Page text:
- Waypoint Church
The Thrill of Real Hope
Updated: May 25, 2021
Advent Week 1
The Thrill of Real Hope
by Stephanie Lane
Hope is a confident expectation that something will happen. But what about when it doesn’t happen?
I consider myself a hopeful person, and hope can be very exciting, filled with expectation of something great happening. Hope is like climbing a great mountain, where you know there will be an astounding view at the summit. You keep pushing, with that expectation lingering each step, even as you grow more tired and weary. It takes a lot of energy, but you hope in what’s ahead.
The problem is that much of what we hope for never leads us to that summit. The ground is shaky, filled with gravel. The air is filled with storms. You end up sitting exhausted on the side of a mountain, waiting for help to get down. Or running for cover with your arms out for protection from hail. Or worse yet, you stumble and then tumble down to what seems like the very place you started.
And so our hope, initially strong and full, results in a shaky, weak, and often disappointing ending. This happens when our hope, and our great expectations, are in something that can’t help but fall short.
There were two things I hoped for deeply when I was younger, both centered around relationships. Hope in relationships can drive us to do great things, but it can also let us down or lead us to crumble.
My parents went through a bitter divorce when I was 10 years old that left our family fractured and trying to pick up the pieces for the following decade. There was very little hope during that dark time, but there was one. My siblings and I hoped so desperately there might be reconciliation and restoration between them. We had seen the movie The Parent Trap many times, and knew with just the right place, right time, and a magical moment where they put aside all of their differences, it was possible. We hoped so hard. We were encouraged by their occasional ability to have lunch together, and struck down each time they decided they were going back to court to fight about custody or child support. Our hope was shaky, then weak, and then gone completely as we realized it would never happen.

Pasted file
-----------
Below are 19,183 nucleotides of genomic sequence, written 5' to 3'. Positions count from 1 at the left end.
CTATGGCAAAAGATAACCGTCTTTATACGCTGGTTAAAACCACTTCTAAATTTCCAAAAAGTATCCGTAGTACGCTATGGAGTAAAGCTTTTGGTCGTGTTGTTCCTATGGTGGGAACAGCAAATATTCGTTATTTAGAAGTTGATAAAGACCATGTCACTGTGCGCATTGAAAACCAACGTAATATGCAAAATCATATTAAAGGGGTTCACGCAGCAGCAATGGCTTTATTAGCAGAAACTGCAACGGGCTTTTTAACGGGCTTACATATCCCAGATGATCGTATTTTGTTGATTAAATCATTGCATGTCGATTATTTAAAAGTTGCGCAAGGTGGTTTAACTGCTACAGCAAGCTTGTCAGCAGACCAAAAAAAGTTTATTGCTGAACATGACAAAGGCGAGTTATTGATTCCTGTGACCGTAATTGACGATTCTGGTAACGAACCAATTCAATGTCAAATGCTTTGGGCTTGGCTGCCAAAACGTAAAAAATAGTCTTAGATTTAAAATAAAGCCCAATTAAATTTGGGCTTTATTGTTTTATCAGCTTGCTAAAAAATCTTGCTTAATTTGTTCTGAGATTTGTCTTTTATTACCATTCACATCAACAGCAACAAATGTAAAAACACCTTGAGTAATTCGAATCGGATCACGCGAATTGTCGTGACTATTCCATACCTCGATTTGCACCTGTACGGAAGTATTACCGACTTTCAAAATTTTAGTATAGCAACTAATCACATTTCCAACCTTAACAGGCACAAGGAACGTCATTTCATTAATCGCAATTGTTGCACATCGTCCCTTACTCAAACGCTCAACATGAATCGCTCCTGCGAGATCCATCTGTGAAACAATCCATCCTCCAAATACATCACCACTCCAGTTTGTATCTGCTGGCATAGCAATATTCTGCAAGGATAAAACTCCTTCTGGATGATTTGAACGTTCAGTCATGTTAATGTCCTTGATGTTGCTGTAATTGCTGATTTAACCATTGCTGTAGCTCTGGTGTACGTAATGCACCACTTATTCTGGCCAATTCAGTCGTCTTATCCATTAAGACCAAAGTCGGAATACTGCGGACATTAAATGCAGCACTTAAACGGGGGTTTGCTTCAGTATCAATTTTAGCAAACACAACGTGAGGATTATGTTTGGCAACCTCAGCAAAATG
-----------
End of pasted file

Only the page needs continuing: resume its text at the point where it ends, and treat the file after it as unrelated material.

A second thing I hoped for deeply throughout my teenage and young adult years was for a relationship; a boyfriend, and ultimately, a husband. I hoped so deeply in my romantic relationships that when each one dissolved, I endured long periods of sadness and regret -- even when I was the one to end it. There was one relationship in particular that I hoped in for years and years. It started as a hope in something so pure and good, and over the years I believed this man was surely the one God had planned for me and hoped in our bright future. Our story was magical, was meant to be, and hope in it affected ourselves and others in significant ways. But even when all the barriers were lifted, something wasn’t right. Actually, a lot of things weren’t right, and we clearly weren’t meant to be. I was disappointed and devastated that a hope that had been so high for so long could come crashing down hard and fast.
Hope in people and relationships is not uncommon, nor is it wrong. But to put our highest and deepest hopes in those that cannot, even with the best intentions, fulfill those hopes, is only setting up hurt and disappointment for all involved. Even the best people, and even the truest relationships, can't endure the weight of our highest hopes from the deepest part of our hearts.
Then what are we to hope in?
“The people who walked in darkness
Have seen a great light
Those who dwelt in a land of deep darkness,
On them has light shone.” (Isaiah 9:2)
It wasn't until college that I discovered a new hope. Away from the bustle of my freshman year of college on a service trip with a slightly "weird" group of Christian kids from my university, I heard the beat of hope. The quiet voice that said this hope was different, was solid, was a mountain worth climbing because the view at the top would be magnificent and lasting. This hope, like so many before, was also in a relationship, but this time was in one with Jesus. The hope that swelled up in my heart that day as I walked through the trees was real, and soon would be growing strong. It was one I already knew couldn't be shattered and wouldn’t disappoint. And that was the most thrilling feeling I’d ever know.
This season of Advent we are reminded of the hope we have in Bethlehem and in the unexpected, beautiful birth that happened there over 2000 years ago.
I love the verse in the Christmas hymn O Holy Night that says:
"A thrill of hope,
The weary world rejoices,
As yonder breaks,
A new and glorious morn..."
Hope in Jesus, and in what He came to do, is thrilling because it is so real, it is unending, and it fills our deepest desires to climb that mountain, knowing that we’ll arrive at the top, and be astounded and thrilled.
This Advent season we remember Bethlehem, where a glimmering hope for many came alive with the birth of a tiny baby Jesus, who came to be hope for the hopeless, the Savior of the world.